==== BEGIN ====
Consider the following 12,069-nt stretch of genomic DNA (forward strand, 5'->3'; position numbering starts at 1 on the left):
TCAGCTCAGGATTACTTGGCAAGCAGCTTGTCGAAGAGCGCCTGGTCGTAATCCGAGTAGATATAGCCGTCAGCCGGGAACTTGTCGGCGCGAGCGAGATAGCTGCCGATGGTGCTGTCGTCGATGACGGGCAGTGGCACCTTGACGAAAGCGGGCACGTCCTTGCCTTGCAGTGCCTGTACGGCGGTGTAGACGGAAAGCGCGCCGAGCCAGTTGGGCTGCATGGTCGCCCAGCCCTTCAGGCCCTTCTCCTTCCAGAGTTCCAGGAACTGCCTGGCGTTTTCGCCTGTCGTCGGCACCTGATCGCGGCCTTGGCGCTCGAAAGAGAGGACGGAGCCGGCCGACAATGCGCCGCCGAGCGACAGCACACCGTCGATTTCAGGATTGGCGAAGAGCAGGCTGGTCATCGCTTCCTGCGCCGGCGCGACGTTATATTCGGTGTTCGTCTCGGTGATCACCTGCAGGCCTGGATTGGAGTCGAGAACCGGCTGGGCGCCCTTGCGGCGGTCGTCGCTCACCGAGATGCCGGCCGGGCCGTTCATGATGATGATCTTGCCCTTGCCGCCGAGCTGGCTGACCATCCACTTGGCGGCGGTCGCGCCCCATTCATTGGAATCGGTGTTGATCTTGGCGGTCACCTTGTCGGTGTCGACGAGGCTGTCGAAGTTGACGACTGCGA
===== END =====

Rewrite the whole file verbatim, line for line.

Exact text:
Consider the following 12,069-nt stretch of genomic DNA (forward strand, 5'->3'; position numbering starts at 1 on the left):
TCAGCTCAGGATTACTTGGCAAGCAGCTTGTCGAAGAGCGCCTGGTCGTAATCCGAGTAGATATAGCCGTCAGCCGGGAACTTGTCGGCGCGAGCGAGATAGCTGCCGATGGTGCTGTCGTCGATGACGGGCAGTGGCACCTTGACGAAAGCGGGCACGTCCTTGCCTTGCAGTGCCTGTACGGCGGTGTAGACGGAAAGCGCGCCGAGCCAGTTGGGCTGCATGGTCGCCCAGCCCTTCAGGCCCTTCTCCTTCCAGAGTTCCAGGAACTGCCTGGCGTTTTCGCCTGTCGTCGGCACCTGATCGCGGCCTTGGCGCTCGAAAGAGAGGACGGAGCCGGCCGACAATGCGCCGCCGAGCGACAGCACACCGTCGATTTCAGGATTGGCGAAGAGCAGGCTGGTCATCGCTTCCTGCGCCGGCGCGACGTTATATTCGGTGTTCGTCTCGGTGATCACCTGCAGGCCTGGATTGGAGTCGAGAACCGGCTGGGCGCCCTTGCGGCGGTCGTCGCTCACCGAGATGCCGGCCGGGCCGTTCATGATGATGATCTTGCCCTTGCCGCCGAGCTGGCTGACCATCCACTTGGCGGCGGTCGCGCCCCATTCATTGGAATCGGTGTTGATCTTGGCGGTCACCTTGTCGGTGTCGACGAGGCTGTCGAAGTTGACGACTGCGA